Defenses against oxidative stress in Neisseria gonorrhoeae: a system tailored for a challenging environment
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Neisseria gonorrhoeae is a host-adapted pathogen that colonizes primarily the human genitourinary tract. This bacterium encounters reactive oxygen and reactive nitrogen species as a consequence of localized inflammatory responses in the urethra of males and endocervix of females and also of the activity of commensal lactobacilli in the vaginal flora. This review describes recent advances in the understanding of defense systems against oxidative stress in N. gonorrhoeae and shows that while some of its defenses have similarities to the paradigm established with Escherichia coli, there are also some key differences. These differences include the presence of a defense system against superoxide based on manganese ions and a glutathione-dependent system for defense against nitric oxide which is under the control of a novel MerR-like transcriptional regulator. An understanding of the defenses against oxidative stress in N. gonorrhoeae and their regulation may provide new insights into the ways in which this bacterium survives challenges from polymorphonuclear leukocytes and urogenital epithelial cells.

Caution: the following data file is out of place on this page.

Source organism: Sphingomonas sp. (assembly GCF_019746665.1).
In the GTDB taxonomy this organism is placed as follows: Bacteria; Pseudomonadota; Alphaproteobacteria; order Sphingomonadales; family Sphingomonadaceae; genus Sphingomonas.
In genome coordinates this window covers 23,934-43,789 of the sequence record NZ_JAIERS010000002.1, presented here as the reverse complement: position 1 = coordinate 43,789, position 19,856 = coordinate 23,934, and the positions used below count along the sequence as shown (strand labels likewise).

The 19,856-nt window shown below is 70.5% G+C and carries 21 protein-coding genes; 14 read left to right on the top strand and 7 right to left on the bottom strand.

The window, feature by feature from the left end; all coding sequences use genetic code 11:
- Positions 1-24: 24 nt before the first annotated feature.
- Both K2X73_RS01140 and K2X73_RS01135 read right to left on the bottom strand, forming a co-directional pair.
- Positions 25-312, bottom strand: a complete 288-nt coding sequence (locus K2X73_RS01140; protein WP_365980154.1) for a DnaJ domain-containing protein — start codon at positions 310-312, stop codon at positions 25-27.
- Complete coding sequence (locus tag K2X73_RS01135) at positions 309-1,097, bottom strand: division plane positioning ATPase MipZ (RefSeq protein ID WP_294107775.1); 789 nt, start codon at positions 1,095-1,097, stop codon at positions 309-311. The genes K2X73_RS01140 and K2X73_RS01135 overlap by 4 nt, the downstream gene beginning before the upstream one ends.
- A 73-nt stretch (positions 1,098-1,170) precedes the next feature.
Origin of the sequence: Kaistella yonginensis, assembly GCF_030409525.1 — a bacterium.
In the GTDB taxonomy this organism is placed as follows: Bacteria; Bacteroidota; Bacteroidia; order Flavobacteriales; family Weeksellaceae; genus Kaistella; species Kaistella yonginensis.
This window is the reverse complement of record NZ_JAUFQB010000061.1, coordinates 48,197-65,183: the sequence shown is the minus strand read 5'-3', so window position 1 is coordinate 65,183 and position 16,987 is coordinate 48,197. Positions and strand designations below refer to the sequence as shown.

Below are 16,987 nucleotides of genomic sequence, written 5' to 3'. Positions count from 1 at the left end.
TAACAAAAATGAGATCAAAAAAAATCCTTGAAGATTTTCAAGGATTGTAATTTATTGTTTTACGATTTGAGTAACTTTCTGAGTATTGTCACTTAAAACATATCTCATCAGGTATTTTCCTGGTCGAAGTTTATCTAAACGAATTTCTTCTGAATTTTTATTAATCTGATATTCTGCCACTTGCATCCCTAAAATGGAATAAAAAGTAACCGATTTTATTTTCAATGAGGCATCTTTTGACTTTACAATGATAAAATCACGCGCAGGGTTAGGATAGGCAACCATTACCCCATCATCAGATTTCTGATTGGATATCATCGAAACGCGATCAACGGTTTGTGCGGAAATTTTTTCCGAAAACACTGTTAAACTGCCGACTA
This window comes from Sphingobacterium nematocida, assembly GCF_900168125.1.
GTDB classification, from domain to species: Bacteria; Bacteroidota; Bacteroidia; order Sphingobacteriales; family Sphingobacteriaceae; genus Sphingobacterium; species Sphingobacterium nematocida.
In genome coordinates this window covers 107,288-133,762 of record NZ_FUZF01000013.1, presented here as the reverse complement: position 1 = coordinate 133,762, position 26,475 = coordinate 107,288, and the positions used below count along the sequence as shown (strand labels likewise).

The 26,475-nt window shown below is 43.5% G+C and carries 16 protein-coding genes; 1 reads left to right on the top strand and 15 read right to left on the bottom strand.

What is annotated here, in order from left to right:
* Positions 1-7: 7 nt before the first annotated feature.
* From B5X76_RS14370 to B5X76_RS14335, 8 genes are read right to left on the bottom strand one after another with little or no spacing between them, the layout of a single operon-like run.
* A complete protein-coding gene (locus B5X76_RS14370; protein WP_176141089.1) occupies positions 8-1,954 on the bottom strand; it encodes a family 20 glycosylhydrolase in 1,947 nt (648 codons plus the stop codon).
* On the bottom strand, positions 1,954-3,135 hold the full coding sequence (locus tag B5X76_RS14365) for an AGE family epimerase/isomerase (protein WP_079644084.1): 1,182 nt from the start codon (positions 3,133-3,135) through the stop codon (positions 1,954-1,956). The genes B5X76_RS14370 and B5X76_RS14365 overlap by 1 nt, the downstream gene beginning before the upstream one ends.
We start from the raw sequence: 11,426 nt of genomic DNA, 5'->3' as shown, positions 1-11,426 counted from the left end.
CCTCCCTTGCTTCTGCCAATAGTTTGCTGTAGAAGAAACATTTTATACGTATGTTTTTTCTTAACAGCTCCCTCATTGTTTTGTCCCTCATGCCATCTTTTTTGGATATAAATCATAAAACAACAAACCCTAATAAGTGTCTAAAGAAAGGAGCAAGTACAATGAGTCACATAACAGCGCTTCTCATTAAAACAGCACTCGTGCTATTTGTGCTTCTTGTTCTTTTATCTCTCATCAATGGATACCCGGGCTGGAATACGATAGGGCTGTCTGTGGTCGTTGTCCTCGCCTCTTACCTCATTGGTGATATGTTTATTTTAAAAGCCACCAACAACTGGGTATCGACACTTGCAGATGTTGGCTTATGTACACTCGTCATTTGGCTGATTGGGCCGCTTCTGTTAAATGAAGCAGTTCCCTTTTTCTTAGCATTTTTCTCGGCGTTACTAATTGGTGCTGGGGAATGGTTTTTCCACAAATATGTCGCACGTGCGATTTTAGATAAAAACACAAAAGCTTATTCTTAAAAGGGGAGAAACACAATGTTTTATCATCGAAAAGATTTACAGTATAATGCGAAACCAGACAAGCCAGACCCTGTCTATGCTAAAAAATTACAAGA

Microbiology and Molecular Biology Reviews
Copyright 2006 American Society for Microbiology. The attached file is reproduced here in accordance with the copyright policy of the publisher. Please refer to the journal's website for access to the definitive, published version.